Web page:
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Eur J Immunol. 2009 Apr;39(4):1007-18. doi: 10.1002/eji.200838814.

The IFN regulatory factor 7-dependent type I IFN response is not essential for early resistance against murine cytomegalovirus infection.

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II. Medizinische Klinik, Klinikum Rechts der Isar, Technical University Munich, Munich, Germany.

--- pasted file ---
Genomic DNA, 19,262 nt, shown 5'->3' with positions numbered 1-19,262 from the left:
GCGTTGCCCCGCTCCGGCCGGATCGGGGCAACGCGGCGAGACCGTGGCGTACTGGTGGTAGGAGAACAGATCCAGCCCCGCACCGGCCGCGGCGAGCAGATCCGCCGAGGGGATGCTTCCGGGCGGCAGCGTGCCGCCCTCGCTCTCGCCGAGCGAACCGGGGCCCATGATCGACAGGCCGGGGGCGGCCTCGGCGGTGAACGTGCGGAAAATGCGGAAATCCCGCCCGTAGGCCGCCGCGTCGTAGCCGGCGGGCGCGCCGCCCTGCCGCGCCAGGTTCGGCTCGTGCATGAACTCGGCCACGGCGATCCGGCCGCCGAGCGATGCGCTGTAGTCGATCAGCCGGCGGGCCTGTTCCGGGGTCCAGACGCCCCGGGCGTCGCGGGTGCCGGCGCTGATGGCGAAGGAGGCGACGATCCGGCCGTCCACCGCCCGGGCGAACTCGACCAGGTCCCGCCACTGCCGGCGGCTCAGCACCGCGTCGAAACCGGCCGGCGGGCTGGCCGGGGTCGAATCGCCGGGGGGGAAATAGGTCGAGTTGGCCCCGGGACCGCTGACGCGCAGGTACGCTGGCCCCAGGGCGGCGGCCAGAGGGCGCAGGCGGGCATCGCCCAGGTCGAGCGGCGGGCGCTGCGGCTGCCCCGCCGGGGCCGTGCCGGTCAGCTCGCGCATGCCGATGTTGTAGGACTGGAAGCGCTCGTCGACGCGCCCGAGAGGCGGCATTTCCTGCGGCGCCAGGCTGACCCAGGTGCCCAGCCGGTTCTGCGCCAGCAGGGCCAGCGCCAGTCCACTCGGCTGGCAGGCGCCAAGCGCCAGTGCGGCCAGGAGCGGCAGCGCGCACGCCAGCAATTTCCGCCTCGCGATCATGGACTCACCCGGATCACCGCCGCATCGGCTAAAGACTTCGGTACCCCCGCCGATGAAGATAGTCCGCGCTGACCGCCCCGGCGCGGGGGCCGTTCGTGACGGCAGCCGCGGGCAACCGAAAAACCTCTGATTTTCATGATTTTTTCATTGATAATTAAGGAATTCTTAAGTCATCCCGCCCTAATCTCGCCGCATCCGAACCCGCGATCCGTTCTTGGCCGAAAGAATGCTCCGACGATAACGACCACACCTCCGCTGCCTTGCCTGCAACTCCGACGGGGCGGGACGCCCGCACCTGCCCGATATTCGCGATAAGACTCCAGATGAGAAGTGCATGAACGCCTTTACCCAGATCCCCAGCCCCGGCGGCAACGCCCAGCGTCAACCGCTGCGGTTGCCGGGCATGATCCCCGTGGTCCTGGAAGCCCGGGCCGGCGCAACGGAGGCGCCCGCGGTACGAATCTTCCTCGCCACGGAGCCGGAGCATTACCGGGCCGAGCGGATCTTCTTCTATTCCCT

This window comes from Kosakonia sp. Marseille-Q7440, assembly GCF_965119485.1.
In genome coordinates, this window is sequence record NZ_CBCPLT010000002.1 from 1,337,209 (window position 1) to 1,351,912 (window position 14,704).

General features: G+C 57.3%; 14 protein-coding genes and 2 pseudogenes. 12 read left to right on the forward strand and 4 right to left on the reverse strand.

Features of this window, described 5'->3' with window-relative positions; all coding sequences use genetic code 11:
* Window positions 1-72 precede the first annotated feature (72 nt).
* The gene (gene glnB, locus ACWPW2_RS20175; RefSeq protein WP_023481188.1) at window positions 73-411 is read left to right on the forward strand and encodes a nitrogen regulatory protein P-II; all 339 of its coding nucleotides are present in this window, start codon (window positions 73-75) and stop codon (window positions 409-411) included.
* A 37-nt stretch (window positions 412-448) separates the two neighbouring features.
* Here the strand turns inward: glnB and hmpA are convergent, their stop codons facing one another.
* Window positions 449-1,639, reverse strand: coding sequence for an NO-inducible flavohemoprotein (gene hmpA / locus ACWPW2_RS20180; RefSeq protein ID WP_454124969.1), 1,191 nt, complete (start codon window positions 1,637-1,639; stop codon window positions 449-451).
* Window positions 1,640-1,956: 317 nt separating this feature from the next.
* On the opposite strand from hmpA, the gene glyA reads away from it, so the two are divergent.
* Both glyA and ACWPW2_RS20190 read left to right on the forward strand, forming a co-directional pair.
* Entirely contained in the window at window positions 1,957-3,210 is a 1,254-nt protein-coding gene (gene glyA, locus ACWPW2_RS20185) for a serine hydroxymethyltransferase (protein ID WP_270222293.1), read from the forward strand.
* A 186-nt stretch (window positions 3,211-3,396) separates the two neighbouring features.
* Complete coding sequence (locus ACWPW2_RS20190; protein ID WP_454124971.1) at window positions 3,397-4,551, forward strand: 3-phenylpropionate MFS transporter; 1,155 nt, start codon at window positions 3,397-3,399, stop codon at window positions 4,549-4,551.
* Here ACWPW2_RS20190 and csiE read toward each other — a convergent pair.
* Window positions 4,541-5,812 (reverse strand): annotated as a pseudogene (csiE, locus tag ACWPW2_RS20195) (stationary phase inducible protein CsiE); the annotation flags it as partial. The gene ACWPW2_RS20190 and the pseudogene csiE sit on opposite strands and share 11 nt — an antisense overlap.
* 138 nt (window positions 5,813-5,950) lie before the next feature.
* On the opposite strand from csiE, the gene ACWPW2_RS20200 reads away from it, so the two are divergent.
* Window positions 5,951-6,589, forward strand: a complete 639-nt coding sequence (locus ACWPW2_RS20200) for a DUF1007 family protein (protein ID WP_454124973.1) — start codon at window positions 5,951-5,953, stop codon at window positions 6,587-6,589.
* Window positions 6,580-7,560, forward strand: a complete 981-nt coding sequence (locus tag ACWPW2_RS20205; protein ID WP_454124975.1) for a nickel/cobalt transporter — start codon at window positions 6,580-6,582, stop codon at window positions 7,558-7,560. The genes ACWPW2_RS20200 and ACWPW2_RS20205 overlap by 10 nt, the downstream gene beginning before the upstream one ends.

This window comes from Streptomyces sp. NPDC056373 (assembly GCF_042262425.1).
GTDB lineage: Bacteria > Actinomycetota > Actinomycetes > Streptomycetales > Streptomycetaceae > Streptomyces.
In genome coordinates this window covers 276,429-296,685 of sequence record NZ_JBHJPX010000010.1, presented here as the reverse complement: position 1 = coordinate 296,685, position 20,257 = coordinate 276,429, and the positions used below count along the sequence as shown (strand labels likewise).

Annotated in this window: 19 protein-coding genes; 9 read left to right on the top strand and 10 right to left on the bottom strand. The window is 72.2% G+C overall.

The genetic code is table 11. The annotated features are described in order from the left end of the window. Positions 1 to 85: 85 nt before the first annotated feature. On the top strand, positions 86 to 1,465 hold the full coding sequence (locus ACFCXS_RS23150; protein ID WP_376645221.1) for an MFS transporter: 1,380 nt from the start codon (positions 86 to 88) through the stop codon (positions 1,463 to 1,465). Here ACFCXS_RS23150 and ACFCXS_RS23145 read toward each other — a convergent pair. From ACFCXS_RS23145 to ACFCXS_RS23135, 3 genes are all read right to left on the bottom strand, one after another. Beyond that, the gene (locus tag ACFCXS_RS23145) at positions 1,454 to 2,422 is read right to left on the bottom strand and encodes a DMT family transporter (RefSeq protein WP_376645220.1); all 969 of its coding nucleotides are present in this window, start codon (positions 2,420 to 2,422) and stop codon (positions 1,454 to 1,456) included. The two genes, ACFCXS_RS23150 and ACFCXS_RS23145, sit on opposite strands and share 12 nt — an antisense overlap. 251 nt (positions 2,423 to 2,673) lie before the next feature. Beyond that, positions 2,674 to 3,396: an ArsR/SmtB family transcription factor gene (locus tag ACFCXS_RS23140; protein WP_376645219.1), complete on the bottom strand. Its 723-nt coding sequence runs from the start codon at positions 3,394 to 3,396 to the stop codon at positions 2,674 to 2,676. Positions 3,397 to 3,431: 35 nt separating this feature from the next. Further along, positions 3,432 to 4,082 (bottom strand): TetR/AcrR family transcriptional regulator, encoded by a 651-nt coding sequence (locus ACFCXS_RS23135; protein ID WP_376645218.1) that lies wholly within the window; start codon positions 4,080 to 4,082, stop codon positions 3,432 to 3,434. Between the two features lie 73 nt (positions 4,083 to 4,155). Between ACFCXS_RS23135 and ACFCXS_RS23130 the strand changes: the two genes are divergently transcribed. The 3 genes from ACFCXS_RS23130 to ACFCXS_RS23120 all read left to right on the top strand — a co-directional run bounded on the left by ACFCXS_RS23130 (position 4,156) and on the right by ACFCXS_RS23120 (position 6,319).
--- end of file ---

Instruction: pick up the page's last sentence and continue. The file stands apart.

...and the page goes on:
IFN regulatory factor 7 (IRF7) has been described as the master regulator of type I IFN responses and has been shown to be critical for innate antiviral immunity in vivo. In addition to type I IFN, NK cell responses are involved in the control of viral replication during acute viral infection. To investigate the role of IRF7 in the context of a viral infection that induces a strong NK cell response, the murine cytomegalovirus (MCMV) infection model was used. WT, IRF7-deficient and IRF3/IRF7-double deficient mice were infected with MCMV. The systemic IFN-alpha response to MCMV was entirely dependent on IRF7, but independent of IRF3. However, peak IFN-beta production during MCMV infection was not affected by the lack of IRF7 or both IRF7 and IRF3. Despite the complete lack of IFN-alpha production IRF7- and IRF3/IRF7-deficient mice were surprisingly efficient in controlling MCMV replication and were only modestly more susceptible to MCMV infection than WT mice. NK cell cytotoxicity was unimpaired and NK cell IFN-gamma production was enhanced in IRF7-deficient mice correlating with increased levels of bioactive IL-12. Owing to these compensatory mechanisms IRF7-dependent antiviral immune responses were not essential for resistance against acute MCMV infection in vivo.

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